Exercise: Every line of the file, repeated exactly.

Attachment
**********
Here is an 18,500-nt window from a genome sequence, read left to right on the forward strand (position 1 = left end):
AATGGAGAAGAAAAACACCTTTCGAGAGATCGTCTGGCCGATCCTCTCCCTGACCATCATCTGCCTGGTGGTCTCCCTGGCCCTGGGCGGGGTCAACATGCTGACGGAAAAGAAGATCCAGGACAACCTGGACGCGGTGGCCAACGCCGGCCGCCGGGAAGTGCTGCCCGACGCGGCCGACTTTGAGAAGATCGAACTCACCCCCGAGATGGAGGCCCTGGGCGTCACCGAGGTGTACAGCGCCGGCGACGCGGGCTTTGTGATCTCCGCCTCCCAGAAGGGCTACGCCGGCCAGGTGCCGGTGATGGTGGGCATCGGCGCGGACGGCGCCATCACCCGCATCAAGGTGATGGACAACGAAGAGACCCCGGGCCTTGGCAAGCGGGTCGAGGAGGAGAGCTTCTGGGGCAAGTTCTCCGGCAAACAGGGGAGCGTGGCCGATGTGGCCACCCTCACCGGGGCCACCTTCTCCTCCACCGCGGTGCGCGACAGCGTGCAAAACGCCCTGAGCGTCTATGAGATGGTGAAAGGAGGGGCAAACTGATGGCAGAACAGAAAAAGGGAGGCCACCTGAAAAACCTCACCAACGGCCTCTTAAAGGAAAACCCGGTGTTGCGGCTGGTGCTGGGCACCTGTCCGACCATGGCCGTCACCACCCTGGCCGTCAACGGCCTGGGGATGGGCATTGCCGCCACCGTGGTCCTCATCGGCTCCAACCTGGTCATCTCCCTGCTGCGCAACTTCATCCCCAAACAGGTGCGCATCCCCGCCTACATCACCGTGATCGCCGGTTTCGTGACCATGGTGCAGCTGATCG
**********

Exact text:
Here is an 18,500-nt window from a genome sequence, read left to right on the forward strand (position 1 = left end):
AATGGAGAAGAAAAACACCTTTCGAGAGATCGTCTGGCCGATCCTCTCCCTGACCATCATCTGCCTGGTGGTCTCCCTGGCCCTGGGCGGGGTCAACATGCTGACGGAAAAGAAGATCCAGGACAACCTGGACGCGGTGGCCAACGCCGGCCGCCGGGAAGTGCTGCCCGACGCGGCCGACTTTGAGAAGATCGAACTCACCCCCGAGATGGAGGCCCTGGGCGTCACCGAGGTGTACAGCGCCGGCGACGCGGGCTTTGTGATCTCCGCCTCCCAGAAGGGCTACGCCGGCCAGGTGCCGGTGATGGTGGGCATCGGCGCGGACGGCGCCATCACCCGCATCAAGGTGATGGACAACGAAGAGACCCCGGGCCTTGGCAAGCGGGTCGAGGAGGAGAGCTTCTGGGGCAAGTTCTCCGGCAAACAGGGGAGCGTGGCCGATGTGGCCACCCTCACCGGGGCCACCTTCTCCTCCACCGCGGTGCGCGACAGCGTGCAAAACGCCCTGAGCGTCTATGAGATGGTGAAAGGAGGGGCAAACTGATGGCAGAACAGAAAAAGGGAGGCCACCTGAAAAACCTCACCAACGGCCTCTTAAAGGAAAACCCGGTGTTGCGGCTGGTGCTGGGCACCTGTCCGACCATGGCCGTCACCACCCTGGCCGTCAACGGCCTGGGGATGGGCATTGCCGCCACCGTGGTCCTCATCGGCTCCAACCTGGTCATCTCCCTGCTGCGCAACTTCATCCCCAAACAGGTGCGCATCCCCGCCTACATCACCGTGATCGCCGGTTTCGTGACCATGGTGCAGCTGATCG